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Mugello MotoGP Results

The best MotoGP race of the year unfolded at Mugello earlier today as a very large pack at the front fought much of the race. In the last several laps, that number reduced to four riders, two Ducatis, a Honda and a Suzuki.

Alex Rins (Suzuki) fell slightly off the pace as the final lap approached, and left the podium fight to the Factory Ducatis of Danilo Petrucci and Andrea Dovizioso, with Marc Marquez (Honda) in the mix. That final lap was a nail biter.

After all three riders nearly came together, Petrucci emerged with a lead that he held all the way to the checkered flag for his first MotoGP victory. Marc Marquez crossed the line just behind Petrucci with Dovizioso finishing third and Rins fourth.

Marquez leaves Mugello with a 12 point lead in the championship over Dovizioso. Follow this link to full race results. For additional details and points, visit the official MotoGP site here.


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29 Comments

  1. downgoesfraser says:

    Lorenzo was signed with Honda at a discount and both have something to prove. Honda, that the machine is more important than the rider and Lorenzo, that he can win on anything. Honda has the knowledge and he is a bull dog, success will come.

  2. Rapier says:

    By what sort of bizarro calculus is Moto GP virtually invisible on American streaming TV? If they would give it away they could build a fan base. Admittedly American riders would probably be the key. For better or for worse motor racing’s success depends upon stars giving people someone to root for. Watching any sport when you don’t care who wins is about 90% less entertaining.

  3. Clb says:

    Race was awesome and a new winner is always welcome. Not sure I believe Mark just held on for second so Dovi wouldn’t have a chance to get by.. calling BS. He got beat straight up and the last time mark didn’t try to win was never, it’s not in his makeup and he’s crashed while leading before riding too hard.
    Just say great job and move on. Hopefully this signals the arrival of another front runner. He’s always ridden awesome. Maybe a few changes to him and his style along with a win will be the right potion for some more wins and podiums.

    Congratulations Patrucci!!

    • fred says:

      Feel free to call Marc a liar. Personally, I find his candor and good humor refreshing. IMHO, you haven’t paid attention since 2015. That was the year that Marc learned that “win it or bin it” did not lead to World Championships. He still loves to win, but he wants the Championship even more than he wants race wins.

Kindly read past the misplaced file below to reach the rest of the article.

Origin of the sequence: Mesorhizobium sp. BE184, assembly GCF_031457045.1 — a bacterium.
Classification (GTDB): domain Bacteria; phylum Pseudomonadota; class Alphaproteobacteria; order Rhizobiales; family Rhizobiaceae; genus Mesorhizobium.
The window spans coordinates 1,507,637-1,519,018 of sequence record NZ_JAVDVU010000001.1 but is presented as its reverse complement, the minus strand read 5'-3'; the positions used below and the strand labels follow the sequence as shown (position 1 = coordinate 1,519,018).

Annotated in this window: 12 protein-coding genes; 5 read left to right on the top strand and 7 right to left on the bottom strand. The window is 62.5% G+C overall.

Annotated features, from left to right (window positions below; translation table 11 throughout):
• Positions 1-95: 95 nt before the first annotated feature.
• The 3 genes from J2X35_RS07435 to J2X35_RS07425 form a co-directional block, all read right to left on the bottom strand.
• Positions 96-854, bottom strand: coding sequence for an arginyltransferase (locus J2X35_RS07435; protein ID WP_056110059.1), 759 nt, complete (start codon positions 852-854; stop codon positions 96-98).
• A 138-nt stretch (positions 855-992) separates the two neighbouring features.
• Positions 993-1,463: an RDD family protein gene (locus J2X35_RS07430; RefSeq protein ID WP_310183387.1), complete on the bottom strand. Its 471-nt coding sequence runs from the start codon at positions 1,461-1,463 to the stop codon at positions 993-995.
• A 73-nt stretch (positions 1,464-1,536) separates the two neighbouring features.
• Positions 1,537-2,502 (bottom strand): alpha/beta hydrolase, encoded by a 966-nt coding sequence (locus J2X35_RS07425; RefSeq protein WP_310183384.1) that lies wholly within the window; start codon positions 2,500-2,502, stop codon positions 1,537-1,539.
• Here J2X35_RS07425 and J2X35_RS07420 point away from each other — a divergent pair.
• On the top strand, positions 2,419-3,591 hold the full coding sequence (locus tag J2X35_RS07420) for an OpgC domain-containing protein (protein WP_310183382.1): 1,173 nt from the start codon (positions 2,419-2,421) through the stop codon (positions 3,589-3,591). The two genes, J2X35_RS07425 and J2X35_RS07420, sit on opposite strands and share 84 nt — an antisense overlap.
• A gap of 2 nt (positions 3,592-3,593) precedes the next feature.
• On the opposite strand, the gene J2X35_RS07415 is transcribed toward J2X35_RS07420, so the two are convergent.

• Dave says:

      I watched the race last night. Marc clearly stated that Danillo was the fastest and that he was happy to come away with 2nd place, ahead of Dovi. I take that to be an admission that he did not believe he could have beaten him. His powt race celebration looked very genuine.

  4. fred says:

    As a racing fan, it was a great race. OTOH, lots of us who are fans of a few particular racers sort of suffered through it. LOL I’m still hoping that Lorenzo figures out the Honda fairly soon, but this race was disappointing.

    Marc is having an amazing year. Three wins, leading by a huge amount on his only race crash, and 2 second places that total less that a tenth of a second behind. Of course, there are no guarantees on the future, but Marc is clearly the man to beat.

    Mixed feelings on the Petrucci victory. Obviously he has worked very hard to make it in MotoGP, riding for lesser teams, losing weight, improving his English, etc. I lost a lot of respect for him when he almost fell off the bike letting Rossi pass at Valencia in 2015, and his apology to Dovi for beating him in this race is a sign that he still doesn’t think he belongs in MotoGP. Hopefully it’s just humility, and not a lack of competitive spirit. We’ll see is Ducati starts showing him “Mapping 8” in the future.

    • Superlight says:

      No, Petrucci apologized to Dovi because he is well aware of the points battle with Marquez and is appreciative of all the help Dovi has been giving him this past year.

      • fred says:

        I don’t know what Petrucci is thinking, but his actions remind me of the Bob Seger song “Beautiful Loser”.

        • Anonymous says:

          I’d like to see Petrucci offer his opinions on Fred’s career. Would he be impressed with Fred’s stellar achievements?

  5. Gary says:

    Nice having fresh blood on the top step of the podium.

  6. VLJ says:

    Same is true of Yamaha, only worse.

  7. ChrisRR says:

    Suzuki must find additional horsepower or they’ll only ever win the occasional race on a tight track. Rins was riding the wheels off his bike only to be blitzed down the straight. I think the announcers said they were down something like 18kph. Anyway, phenomenal race!

    • VLJ says:

      Same is true of Yamaha, only worse.

      • Jeremy says:

        Yep, the Yamahas can’t even stay in the slipstreams of the Hondas or Ducatis. I’m not sure why they’ve been so stubborn about bringing more power to the fight. Granted they’ve got more problems than just power. Yamaha sure seems lost.

        • Superlight says: